The notion that stress can predispose us to physicial illness has
persisted for centuries. However, current research in the rapidly
developing field of psychoneuroimmunology (PNI) may ultimately prove
this to be true. Recent studies conducted at leading universities,
hospitals, and research facilities throughout the country are clearly
linking mental and emotional stress as a primary causal factor in
nearly all physical disease.
This is especially true in high stress careers where pressures unique
to a particular line of work make one more vulnerable to the negative
affects of stress.
Numerous studies have been done on those engaged in high stress work,
but little has been written on ways to deal with the problem. Though
there are others, the following is one of the more safe and effective
approaches available today.
WHAT CAN BE DONE
Researching this field in the early 1930s, a British physician showed
that negative attitudes and emotions can lead to physical disease.
Concerned with the indiscriminate use and abuse of chemical drugs,
the doctor searched for natural substances that would be free from
side-effects. Following extensive research and testing he succeeded
in isolating 38 species of wildflowers, preparations of which were
found to help stabilize a wide range of negative emotional and psychological
difficulties. For over 60 years these "flower remedies" have been
used by physicians worldwide.
Former New York City Commissioner of Mental Health Dr. Herbert Fill,
states that because those engaged in high stress employment are under
tremendous emotional, psychological, and physical pressures to perform,
they could benefit a great deal from natural, gentle acting approaches
such as flower remedy therapy. "I feel [flower remedy preparations]
are unusually gentle in their action yet at the same time potent in
helping to resolve emotional and psychological difficulties..."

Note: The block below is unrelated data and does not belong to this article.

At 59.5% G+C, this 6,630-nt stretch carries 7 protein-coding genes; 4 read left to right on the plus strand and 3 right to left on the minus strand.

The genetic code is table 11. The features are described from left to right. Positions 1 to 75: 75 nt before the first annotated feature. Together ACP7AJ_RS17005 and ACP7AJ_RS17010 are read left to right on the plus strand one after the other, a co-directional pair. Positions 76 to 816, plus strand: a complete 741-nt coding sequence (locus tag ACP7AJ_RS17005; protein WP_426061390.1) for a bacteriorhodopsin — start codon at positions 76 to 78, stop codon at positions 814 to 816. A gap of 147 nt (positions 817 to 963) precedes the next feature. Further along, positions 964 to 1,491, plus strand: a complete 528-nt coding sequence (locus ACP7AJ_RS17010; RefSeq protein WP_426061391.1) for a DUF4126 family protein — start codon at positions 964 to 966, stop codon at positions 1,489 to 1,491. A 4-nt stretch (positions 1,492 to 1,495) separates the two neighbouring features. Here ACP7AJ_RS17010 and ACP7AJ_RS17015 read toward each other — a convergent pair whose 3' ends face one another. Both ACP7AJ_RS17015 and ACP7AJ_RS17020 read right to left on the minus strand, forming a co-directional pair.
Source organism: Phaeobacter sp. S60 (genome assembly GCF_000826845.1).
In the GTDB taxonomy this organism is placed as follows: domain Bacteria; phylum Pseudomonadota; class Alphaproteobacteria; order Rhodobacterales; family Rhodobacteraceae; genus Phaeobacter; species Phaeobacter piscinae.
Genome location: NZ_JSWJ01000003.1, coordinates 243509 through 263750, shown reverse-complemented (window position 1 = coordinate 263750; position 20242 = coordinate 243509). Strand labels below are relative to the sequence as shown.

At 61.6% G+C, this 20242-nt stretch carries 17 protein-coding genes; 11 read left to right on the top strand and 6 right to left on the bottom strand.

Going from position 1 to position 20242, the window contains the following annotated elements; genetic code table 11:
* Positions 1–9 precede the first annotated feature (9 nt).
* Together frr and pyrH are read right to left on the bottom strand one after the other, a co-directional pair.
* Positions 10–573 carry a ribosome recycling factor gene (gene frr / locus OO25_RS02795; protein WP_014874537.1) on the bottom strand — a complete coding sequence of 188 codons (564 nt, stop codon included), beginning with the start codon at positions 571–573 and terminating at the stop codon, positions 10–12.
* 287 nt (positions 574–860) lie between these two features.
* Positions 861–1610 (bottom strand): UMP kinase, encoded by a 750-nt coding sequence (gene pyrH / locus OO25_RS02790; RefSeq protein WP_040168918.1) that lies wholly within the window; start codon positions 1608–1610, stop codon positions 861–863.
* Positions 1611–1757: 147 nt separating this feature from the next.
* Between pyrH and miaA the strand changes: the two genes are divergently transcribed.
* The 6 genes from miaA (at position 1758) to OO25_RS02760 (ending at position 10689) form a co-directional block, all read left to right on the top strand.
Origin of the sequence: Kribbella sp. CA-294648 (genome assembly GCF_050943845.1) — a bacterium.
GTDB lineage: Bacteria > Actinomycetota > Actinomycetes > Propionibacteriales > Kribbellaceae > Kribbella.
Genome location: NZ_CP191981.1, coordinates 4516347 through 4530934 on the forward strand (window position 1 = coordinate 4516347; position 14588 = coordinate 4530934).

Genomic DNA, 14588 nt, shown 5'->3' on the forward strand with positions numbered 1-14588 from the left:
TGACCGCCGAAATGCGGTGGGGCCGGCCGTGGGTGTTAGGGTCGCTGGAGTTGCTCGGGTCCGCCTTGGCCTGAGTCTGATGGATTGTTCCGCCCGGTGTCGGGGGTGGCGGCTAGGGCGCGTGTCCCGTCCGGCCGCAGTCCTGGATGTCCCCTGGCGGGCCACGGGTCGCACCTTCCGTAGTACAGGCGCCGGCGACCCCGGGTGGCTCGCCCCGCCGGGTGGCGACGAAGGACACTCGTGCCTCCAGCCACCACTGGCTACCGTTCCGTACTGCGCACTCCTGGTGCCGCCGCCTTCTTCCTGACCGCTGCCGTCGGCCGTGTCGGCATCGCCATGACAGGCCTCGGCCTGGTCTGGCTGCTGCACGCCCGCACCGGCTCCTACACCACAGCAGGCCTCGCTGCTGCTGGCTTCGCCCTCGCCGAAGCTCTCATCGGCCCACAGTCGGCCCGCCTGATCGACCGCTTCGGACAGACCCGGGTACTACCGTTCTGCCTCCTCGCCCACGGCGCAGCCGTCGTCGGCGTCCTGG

Some of these preparations used for specific emotional difficulties
which may be related to high stress work include: the Flower Remedy Aspen, derived from the flower of the Aspen tree, used for anxiety and apprehension; while preparations of flowers from the Willow tree are used for the resentment arising out of feeling unappreciated, or the perception that one has been treated unfairly; Holly,
for jealousy; Larch, for lack of self-confidence, perceiving
ones own response capability as inadequate; Mustard, for deep
gloom and depression; Pine, for the guilt arising from feeling
one has not done as good a job as they could have; Beech, for
the emotional isolation arising from hypercritical and judgmental attitudes; Elm, for those temporarily overwhelmed and burdened by current responsibilities; and preparations of flowers from the White Chestnut, tree for persistent unwanted thoughts which interfer with ones ability to focus on the job at hand.
We are rapidly approaching a health crisis in this country. Stress
and related disorders have grown to become a major concern to us all. Parallel
to this the indiscriminate use and abuse of chemical drugs has become
so rampant that New York State passed one of the toughest regulations
nationwide restricting the use of Valium and Xanax, both currently
taken for anxiety and depression.
Perhaps in searching for safe, nonhabit forming alternatives to chemical
drugs, natural stabilizing factors found in flowering plants may be
just what the doctor ordered.